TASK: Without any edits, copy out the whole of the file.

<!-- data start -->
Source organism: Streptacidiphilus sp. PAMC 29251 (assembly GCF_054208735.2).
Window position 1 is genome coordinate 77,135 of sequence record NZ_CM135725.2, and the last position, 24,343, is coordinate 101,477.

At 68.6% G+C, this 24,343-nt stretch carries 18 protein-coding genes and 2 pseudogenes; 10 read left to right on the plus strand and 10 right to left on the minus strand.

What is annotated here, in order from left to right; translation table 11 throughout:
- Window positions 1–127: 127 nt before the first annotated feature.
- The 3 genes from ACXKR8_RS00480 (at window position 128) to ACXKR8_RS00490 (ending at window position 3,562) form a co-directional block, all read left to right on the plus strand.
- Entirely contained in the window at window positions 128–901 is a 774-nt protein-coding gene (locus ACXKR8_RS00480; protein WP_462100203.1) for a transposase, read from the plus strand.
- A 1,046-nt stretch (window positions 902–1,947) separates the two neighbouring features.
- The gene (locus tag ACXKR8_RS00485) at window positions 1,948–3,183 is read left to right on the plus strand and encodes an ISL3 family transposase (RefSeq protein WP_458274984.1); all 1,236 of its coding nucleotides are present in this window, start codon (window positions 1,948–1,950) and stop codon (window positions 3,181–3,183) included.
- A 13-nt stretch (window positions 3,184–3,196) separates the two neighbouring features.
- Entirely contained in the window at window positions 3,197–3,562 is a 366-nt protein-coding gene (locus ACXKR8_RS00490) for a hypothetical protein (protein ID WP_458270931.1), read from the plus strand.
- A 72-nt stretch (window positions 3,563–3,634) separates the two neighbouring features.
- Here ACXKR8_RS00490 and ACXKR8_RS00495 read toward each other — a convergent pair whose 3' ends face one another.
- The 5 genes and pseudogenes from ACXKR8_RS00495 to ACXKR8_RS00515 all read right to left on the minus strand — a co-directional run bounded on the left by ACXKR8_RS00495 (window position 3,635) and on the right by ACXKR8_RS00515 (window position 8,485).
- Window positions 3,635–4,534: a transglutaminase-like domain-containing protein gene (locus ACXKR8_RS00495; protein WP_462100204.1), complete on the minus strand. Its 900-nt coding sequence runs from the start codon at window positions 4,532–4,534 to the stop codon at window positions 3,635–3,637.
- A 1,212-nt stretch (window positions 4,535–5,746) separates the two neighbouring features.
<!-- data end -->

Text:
Source organism: Streptacidiphilus sp. PAMC 29251 (assembly GCF_054208735.2).
Window position 1 is genome coordinate 77,135 of sequence record NZ_CM135725.2, and the last position, 24,343, is coordinate 101,477.

At 68.6% G+C, this 24,343-nt stretch carries 18 protein-coding genes and 2 pseudogenes; 10 read left to right on the plus strand and 10 right to left on the minus strand.

What is annotated here, in order from left to right; translation table 11 throughout:
- Window positions 1–127: 127 nt before the first annotated feature.
- The 3 genes from ACXKR8_RS00480 (at window position 128) to ACXKR8_RS00490 (ending at window position 3,562) form a co-directional block, all read left to right on the plus strand.
- Entirely contained in the window at window positions 128–901 is a 774-nt protein-coding gene (locus ACXKR8_RS00480; protein WP_462100203.1) for a transposase, read from the plus strand.
- A 1,046-nt stretch (window positions 902–1,947) separates the two neighbouring features.
- The gene (locus tag ACXKR8_RS00485) at window positions 1,948–3,183 is read left to right on the plus strand and encodes an ISL3 family transposase (RefSeq protein WP_458274984.1); all 1,236 of its coding nucleotides are present in this window, start codon (window positions 1,948–1,950) and stop codon (window positions 3,181–3,183) included.
- A 13-nt stretch (window positions 3,184–3,196) separates the two neighbouring features.
- Entirely contained in the window at window positions 3,197–3,562 is a 366-nt protein-coding gene (locus ACXKR8_RS00490) for a hypothetical protein (protein ID WP_458270931.1), read from the plus strand.
- A 72-nt stretch (window positions 3,563–3,634) separates the two neighbouring features.
- Here ACXKR8_RS00490 and ACXKR8_RS00495 read toward each other — a convergent pair whose 3' ends face one another.
- The 5 genes and pseudogenes from ACXKR8_RS00495 to ACXKR8_RS00515 all read right to left on the minus strand — a co-directional run bounded on the left by ACXKR8_RS00495 (window position 3,635) and on the right by ACXKR8_RS00515 (window position 8,485).
- Window positions 3,635–4,534: a transglutaminase-like domain-containing protein gene (locus ACXKR8_RS00495; protein WP_462100204.1), complete on the minus strand. Its 900-nt coding sequence runs from the start codon at window positions 4,532–4,534 to the stop codon at window positions 3,635–3,637.
- A 1,212-nt stretch (window positions 4,535–5,746) separates the two neighbouring features.